Typography
  • Smaller Small Medium Big Bigger
  • Default Helvetica Segoe Georgia Times
17march2011008008Geneva: - "There is no improvement of human rights in Tibet," said Mr. Jampa Monlam former political prisoner and assistant Director, Tibetan Centre for Human Rights and Democracy based in Dharamsala, India. gave a testimony on the human rights situation in Tibet on 9th March at a briefing organised by Human Right Watch on the human rights situation in China.

The briefing took place during the UN Human Rights Council Session in Geneva. The other key speaker was Ms. Sophie Richardson, Advocacy Director Asia Division of Human Rights Watch. Ms. Richardson said China continues to violate the basic human rights. She said that top of the list was disappearance - denying individuals being held by security forces.

The Asian Advocacy Director of Human Rights Watch said that the mass arrest that followed after the 2008 uprising in Tibet by the Chinese security forces had gone un-noticed. The Chinese authorities showed profound disrespect for Tibetans way of life.

Mr. Monlam said he was speaking as a former political prisoner who was tortured during five years and six months imprisonment. He was first arrested in 1987 and on two other occasions for taking part in demonstrations in Lhasa.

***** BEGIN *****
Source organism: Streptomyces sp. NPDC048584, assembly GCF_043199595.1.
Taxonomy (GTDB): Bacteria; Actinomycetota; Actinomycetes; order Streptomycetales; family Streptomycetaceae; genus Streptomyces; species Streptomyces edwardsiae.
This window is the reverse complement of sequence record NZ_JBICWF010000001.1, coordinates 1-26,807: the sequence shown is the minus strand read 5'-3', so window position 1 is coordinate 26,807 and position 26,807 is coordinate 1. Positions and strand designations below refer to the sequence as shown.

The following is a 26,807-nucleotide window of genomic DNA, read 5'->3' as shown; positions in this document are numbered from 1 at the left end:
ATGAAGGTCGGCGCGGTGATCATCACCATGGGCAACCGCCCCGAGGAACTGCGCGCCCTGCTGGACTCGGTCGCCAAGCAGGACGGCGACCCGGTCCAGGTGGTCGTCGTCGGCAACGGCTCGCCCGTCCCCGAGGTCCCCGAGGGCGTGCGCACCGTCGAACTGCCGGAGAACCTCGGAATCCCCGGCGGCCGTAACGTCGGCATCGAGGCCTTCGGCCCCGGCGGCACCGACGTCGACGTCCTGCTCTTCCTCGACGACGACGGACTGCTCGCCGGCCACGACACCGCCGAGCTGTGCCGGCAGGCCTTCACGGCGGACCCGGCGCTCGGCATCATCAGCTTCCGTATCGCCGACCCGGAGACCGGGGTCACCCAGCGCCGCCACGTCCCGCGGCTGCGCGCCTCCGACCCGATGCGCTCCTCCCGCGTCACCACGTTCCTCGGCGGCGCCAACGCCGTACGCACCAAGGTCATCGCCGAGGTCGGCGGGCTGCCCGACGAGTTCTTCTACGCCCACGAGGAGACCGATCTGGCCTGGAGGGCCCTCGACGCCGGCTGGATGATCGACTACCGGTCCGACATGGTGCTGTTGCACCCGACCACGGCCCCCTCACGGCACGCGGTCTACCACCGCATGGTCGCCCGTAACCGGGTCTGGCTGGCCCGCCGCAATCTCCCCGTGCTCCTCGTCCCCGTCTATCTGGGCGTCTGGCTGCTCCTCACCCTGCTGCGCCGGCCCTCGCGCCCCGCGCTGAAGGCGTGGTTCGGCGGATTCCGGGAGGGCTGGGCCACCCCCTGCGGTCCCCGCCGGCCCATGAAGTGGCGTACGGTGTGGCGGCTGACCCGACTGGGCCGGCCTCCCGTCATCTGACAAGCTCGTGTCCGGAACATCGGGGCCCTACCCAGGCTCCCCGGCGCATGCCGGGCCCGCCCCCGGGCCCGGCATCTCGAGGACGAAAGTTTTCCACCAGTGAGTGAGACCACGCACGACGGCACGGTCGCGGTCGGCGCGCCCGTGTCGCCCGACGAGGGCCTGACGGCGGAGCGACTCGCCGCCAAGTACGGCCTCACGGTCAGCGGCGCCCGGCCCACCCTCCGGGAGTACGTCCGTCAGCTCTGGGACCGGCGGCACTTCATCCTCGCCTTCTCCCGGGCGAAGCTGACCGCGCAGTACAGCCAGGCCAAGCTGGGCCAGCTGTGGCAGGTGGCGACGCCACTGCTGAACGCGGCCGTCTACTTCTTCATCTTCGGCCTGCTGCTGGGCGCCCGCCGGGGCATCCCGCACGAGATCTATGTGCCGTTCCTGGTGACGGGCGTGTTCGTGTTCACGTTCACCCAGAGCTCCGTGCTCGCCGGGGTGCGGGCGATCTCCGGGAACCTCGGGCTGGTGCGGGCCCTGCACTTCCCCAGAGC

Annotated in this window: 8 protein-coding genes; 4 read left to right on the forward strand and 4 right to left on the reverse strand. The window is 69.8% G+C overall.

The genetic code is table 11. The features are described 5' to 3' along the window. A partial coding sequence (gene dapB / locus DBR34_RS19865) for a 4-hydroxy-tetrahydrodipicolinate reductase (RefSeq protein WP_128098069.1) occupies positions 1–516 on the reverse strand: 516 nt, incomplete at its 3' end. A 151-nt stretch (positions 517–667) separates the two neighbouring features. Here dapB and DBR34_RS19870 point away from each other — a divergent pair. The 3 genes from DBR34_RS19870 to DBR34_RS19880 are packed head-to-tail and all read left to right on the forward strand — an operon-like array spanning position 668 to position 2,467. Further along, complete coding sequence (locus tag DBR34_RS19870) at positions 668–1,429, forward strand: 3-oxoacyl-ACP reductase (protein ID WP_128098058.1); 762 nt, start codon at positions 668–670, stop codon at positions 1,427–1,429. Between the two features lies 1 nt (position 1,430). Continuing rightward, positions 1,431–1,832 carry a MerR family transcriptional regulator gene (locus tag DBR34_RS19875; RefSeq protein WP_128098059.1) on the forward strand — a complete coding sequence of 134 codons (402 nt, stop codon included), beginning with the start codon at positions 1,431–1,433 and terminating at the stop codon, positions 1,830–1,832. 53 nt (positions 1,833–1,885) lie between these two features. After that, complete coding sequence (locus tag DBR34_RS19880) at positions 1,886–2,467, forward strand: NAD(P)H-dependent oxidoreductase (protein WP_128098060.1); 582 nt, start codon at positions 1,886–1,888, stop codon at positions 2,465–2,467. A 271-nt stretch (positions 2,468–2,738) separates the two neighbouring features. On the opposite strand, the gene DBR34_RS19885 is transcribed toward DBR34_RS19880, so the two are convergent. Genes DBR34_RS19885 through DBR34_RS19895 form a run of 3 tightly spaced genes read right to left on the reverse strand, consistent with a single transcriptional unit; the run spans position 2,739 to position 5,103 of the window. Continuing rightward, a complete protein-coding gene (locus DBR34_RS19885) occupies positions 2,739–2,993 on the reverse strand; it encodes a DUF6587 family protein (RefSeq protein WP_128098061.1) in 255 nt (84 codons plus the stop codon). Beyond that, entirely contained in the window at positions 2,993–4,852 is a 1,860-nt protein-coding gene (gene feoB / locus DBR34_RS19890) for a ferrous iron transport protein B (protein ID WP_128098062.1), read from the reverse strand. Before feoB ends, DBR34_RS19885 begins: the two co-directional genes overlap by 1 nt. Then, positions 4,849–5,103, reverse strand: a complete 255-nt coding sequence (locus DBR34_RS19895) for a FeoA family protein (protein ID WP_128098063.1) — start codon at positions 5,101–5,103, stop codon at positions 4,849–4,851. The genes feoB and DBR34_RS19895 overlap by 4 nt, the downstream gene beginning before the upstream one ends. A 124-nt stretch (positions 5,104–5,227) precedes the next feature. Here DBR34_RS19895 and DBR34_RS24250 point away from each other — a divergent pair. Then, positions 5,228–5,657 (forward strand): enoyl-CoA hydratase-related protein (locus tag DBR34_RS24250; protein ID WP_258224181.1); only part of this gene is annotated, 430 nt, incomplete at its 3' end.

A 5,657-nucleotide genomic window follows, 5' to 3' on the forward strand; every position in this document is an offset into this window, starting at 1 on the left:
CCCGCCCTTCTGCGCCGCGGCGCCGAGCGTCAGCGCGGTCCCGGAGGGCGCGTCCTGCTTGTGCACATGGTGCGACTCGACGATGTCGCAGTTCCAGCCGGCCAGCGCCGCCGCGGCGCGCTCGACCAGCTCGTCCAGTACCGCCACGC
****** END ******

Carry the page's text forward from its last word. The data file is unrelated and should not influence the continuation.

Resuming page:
"To maintain stability, the Chinese authorities in Tibet are using every means of force to create stability," he said. "In the monasteries, there is no religious freedom."

Mr. Monlam said that while the Chinese prisoners are allowed to hire lawyers, the same right is denied to Tibetans. He said this shows nationality discrimination. Also while the Chinese people are allowed to listen to Radio Free Asia, Tibetans in Tibet are forbidden.

There are over 500 Tibetans missing and 831 known political prisoners in Tibet today. "We are not against the Chinese government or people but want the world to know the true situation in Tibet. I have spent half of my life in Tibet," he said.

About 50 people including representatives from 18 Foreign Missions to the UN attended the briefing. In July 2010 Human Rights Watch released "I saw it with my own eyes: Abuses by Chinese security forces in Tibet, 2008 -2010" report. It documented that subsequent crackdown that followed after the 2008 uprising across Tibet. The report was based on more than 200 interviews with Tibetan refugees and visitors conducted immediately after they left China.

The report details through eyewitness testimonies, a broad range of abuses committed by security forces both during and after protest incidents, including using disproportionate force in breaking up protests, proceeding to large-scale arbitrary arrests, brutalizing detainees, and torturing suspects in custody.

The report decisively refutes the Chinese government's claim that it handled the protests in line with international standards and domestic laws. The report details the Chinese government's own sources - the official willingness to use lethal force against unarmed protestors.

Cheap & Effective Advertising
E-mail: editor@thetibetpost.com